Green Lasers (Nov 2009)

Green Lasers — Properties, Uses, Hazards, Regulations

by Roy Bishop

Twenty years ago hand-held, pen-sized red lasers appeared in the market place. More recently, green lasers are becoming increasingly common, amongst surveyors, business types, teachers, amateur astronomers, and the public in general. In amateur astronomy, green lasers are very useful for presenting tours of the night sky, and are being adapted for aiming telescopes. Unfortunately there has been practically no clear, quantitative information available about the possible hazards presented by lasers, green or red. Through some combination of ignorance, a Star-Wars mentality, and sheer stupidity, many owners of lasers have created hazardous situations for aircraft, automobiles and trains. Earlier this month a man in California was sentenced to 2.5 years in prison for aiming a green laser at planes. In the U.K. there were 461 laser attacks on aircraft in the first nine months of 2009. Such incidents are occurring world-wide.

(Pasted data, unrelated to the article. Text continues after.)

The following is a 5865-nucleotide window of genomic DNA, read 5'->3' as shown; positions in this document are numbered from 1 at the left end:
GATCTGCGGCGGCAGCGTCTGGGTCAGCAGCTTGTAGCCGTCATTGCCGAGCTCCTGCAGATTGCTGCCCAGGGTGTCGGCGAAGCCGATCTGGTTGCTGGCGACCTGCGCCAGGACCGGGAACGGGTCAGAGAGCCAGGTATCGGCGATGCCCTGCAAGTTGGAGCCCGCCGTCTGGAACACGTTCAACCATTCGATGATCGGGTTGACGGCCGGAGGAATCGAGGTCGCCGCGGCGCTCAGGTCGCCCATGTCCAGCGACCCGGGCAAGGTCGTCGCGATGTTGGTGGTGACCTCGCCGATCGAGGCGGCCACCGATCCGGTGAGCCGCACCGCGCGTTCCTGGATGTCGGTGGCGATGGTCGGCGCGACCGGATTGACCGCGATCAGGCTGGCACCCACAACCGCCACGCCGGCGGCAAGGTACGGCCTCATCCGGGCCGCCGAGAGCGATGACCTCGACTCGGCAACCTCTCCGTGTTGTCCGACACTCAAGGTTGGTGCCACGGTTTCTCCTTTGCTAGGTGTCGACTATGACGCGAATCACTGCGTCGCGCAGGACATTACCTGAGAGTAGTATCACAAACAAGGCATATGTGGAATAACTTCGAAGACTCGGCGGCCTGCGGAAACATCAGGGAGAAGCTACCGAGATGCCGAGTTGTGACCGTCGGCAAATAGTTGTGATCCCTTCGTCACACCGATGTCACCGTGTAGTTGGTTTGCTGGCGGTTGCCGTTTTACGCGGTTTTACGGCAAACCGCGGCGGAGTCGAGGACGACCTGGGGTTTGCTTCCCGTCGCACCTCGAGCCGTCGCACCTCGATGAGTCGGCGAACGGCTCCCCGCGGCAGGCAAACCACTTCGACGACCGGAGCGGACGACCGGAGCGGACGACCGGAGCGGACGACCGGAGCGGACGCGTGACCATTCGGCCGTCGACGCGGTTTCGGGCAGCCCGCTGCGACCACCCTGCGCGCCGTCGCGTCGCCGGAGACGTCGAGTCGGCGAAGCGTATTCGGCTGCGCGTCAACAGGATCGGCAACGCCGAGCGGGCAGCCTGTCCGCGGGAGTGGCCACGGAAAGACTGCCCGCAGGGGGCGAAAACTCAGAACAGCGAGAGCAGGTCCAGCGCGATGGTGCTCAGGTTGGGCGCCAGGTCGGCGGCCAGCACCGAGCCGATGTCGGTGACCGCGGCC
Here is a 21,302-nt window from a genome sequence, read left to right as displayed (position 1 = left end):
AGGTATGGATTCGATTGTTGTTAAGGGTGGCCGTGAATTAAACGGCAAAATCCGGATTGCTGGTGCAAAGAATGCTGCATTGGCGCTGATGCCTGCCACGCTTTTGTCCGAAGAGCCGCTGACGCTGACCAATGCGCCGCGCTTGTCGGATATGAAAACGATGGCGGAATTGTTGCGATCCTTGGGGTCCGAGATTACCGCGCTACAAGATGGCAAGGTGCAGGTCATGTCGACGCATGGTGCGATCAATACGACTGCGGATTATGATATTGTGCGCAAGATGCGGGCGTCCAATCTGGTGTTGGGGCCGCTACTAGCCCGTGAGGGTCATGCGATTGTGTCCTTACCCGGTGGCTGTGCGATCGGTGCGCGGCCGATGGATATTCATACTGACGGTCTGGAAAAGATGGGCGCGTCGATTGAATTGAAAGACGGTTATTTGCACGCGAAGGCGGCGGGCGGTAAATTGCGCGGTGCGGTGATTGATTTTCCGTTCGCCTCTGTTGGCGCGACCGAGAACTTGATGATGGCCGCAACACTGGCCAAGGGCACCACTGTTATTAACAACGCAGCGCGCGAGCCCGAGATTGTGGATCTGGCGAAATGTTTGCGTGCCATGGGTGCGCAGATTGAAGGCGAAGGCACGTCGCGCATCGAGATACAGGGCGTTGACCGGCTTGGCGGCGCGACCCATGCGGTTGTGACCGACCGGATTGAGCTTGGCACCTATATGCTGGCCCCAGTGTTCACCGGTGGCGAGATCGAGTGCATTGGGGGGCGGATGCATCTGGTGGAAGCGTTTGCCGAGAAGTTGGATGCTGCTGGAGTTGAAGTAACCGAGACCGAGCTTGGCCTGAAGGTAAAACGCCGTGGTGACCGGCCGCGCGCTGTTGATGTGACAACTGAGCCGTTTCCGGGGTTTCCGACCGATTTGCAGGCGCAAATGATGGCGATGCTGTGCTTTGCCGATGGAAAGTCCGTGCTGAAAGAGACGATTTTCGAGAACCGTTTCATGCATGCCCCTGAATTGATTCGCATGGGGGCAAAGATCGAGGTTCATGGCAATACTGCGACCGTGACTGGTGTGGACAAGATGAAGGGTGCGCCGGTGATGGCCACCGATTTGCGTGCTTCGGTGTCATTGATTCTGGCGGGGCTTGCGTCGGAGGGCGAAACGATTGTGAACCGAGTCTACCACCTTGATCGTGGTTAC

Roy will show quantitatively why an apparently harmless beam of light from a pen-sized laser powered by a couple of AAA cells is potentially so hazardous.

Click on the page images to enlarge them

P0-Title P1Units&Concepts P2Relations
P3Luminance P4GreenLaser P5Sun
P6Luminance P7BeamDivergence P8Range

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